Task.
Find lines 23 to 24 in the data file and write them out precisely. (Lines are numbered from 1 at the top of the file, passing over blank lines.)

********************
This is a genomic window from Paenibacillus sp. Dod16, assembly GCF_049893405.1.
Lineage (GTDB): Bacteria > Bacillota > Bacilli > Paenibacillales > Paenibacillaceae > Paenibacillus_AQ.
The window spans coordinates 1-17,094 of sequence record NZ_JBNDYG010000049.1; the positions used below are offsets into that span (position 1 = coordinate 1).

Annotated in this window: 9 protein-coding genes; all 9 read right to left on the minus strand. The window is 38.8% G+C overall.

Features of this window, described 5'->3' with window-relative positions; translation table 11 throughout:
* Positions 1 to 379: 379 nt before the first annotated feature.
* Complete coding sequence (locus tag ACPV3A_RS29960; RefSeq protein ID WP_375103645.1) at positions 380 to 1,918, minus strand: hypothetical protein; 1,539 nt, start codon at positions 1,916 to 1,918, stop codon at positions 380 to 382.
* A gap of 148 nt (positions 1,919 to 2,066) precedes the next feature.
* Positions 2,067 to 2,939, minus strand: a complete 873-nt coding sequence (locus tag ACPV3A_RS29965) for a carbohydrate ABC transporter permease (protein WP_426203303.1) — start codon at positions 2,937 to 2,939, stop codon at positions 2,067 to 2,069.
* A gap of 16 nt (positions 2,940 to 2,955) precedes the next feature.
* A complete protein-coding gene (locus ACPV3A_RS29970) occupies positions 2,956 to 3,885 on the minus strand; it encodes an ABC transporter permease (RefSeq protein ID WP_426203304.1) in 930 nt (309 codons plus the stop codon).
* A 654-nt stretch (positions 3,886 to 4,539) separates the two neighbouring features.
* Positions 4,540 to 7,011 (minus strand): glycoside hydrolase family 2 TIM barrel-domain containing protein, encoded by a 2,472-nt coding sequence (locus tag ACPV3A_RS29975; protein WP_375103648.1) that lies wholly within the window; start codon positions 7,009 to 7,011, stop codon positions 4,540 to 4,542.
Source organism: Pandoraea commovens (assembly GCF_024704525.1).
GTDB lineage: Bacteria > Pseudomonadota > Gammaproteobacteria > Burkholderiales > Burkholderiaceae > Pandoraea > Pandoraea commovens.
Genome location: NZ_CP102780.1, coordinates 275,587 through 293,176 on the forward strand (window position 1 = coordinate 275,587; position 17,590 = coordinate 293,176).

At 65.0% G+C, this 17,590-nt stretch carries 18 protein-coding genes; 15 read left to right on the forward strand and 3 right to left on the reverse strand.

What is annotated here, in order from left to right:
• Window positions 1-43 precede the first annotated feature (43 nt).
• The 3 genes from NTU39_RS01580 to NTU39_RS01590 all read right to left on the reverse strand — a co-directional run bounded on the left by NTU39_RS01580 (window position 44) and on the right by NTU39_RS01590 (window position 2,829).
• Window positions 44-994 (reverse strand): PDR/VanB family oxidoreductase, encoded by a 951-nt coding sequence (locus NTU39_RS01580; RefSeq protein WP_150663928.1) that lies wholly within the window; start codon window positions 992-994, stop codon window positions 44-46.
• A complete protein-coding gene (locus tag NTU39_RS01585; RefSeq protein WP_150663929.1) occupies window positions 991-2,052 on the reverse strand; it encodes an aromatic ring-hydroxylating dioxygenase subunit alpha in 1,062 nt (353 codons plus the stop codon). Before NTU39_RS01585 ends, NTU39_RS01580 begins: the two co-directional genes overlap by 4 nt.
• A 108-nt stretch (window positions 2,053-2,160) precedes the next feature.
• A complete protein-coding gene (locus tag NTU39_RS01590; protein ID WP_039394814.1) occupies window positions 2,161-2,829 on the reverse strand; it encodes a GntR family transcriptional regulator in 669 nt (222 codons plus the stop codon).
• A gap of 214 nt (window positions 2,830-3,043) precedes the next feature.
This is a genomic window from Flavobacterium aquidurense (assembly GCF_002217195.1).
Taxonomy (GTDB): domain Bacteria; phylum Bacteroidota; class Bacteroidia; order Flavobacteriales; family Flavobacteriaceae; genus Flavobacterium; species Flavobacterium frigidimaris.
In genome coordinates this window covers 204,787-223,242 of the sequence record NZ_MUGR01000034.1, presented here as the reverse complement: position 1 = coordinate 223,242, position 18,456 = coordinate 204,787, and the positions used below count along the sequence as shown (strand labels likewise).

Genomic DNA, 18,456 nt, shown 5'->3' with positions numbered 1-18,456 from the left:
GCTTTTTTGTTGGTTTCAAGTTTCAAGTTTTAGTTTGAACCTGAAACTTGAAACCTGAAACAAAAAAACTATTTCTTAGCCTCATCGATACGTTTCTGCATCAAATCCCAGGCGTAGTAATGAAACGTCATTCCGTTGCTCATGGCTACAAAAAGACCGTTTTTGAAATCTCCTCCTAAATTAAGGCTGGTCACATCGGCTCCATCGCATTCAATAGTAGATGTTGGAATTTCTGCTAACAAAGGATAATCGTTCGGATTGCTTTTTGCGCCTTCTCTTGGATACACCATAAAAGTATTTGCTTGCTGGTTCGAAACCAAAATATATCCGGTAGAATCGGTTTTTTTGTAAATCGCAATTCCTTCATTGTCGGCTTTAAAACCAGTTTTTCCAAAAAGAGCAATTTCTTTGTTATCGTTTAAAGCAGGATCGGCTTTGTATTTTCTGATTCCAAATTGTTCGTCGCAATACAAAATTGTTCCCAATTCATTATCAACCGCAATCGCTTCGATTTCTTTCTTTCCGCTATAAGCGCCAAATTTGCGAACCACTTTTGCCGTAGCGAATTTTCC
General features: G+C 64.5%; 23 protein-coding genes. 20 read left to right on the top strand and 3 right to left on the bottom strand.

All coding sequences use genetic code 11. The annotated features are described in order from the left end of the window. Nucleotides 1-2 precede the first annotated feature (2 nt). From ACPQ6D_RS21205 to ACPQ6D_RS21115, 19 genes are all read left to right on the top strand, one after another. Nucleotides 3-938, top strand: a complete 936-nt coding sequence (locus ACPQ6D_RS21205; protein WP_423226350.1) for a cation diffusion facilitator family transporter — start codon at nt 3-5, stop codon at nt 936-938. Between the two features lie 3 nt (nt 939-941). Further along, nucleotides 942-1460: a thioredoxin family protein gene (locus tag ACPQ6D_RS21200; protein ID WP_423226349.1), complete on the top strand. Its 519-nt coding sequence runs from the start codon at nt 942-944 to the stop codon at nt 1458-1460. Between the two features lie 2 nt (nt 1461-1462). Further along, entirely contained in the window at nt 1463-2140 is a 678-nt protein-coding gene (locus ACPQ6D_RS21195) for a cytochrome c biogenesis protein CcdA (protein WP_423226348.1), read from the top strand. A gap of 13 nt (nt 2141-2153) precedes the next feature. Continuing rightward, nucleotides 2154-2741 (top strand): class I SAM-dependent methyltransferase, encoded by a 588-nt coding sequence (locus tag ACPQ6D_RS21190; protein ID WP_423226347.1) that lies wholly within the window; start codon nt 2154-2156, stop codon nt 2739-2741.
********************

• A 108-nt stretch (window positions 2,053-2,160) precedes the next feature.
• A complete protein-coding gene (locus tag NTU39_RS01590; protein ID WP_039394814.1) occupies window positions 2,161-2,829 on the reverse strand; it encodes a GntR family transcriptional regulator in 669 nt (222 codons plus the stop codon).